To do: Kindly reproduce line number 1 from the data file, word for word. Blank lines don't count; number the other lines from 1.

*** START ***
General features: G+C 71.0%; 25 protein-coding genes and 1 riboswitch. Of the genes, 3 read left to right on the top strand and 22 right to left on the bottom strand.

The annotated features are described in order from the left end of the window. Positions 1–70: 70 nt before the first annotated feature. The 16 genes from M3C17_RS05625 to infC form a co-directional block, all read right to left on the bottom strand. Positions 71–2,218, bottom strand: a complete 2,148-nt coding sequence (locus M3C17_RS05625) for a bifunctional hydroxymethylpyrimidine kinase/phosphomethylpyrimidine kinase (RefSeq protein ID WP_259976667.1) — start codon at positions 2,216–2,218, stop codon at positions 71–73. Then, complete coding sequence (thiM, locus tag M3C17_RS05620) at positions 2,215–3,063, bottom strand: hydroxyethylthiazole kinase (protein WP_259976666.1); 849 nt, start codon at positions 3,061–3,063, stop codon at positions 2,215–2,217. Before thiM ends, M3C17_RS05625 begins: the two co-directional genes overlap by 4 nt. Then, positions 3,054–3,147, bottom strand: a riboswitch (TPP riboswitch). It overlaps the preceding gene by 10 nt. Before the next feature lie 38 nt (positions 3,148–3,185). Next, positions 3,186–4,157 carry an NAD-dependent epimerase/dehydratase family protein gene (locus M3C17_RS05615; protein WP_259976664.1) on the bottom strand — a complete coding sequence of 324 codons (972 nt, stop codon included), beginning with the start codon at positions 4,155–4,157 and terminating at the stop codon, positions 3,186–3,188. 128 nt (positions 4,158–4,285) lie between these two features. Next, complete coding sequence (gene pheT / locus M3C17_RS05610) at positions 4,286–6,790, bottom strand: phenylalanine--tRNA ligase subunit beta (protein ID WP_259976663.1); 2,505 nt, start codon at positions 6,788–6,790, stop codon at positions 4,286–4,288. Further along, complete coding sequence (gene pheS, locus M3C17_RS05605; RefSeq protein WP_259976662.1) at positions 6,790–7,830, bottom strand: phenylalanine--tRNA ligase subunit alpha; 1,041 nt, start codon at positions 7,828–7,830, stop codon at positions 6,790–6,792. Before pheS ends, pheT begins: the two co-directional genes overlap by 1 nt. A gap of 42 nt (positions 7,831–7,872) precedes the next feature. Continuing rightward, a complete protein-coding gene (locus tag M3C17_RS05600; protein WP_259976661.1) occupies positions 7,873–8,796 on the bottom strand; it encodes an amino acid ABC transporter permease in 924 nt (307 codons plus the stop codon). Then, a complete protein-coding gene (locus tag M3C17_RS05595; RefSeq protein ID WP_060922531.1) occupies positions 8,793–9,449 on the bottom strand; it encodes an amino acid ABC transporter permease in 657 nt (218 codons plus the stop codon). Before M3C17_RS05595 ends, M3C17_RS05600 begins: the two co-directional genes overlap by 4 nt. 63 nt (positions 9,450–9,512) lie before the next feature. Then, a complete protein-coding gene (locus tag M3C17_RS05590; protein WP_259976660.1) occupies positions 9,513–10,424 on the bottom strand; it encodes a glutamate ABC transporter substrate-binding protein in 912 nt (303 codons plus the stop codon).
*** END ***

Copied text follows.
General features: G+C 71.0%; 25 protein-coding genes and 1 riboswitch. Of the genes, 3 read left to right on the top strand and 22 right to left on the bottom strand.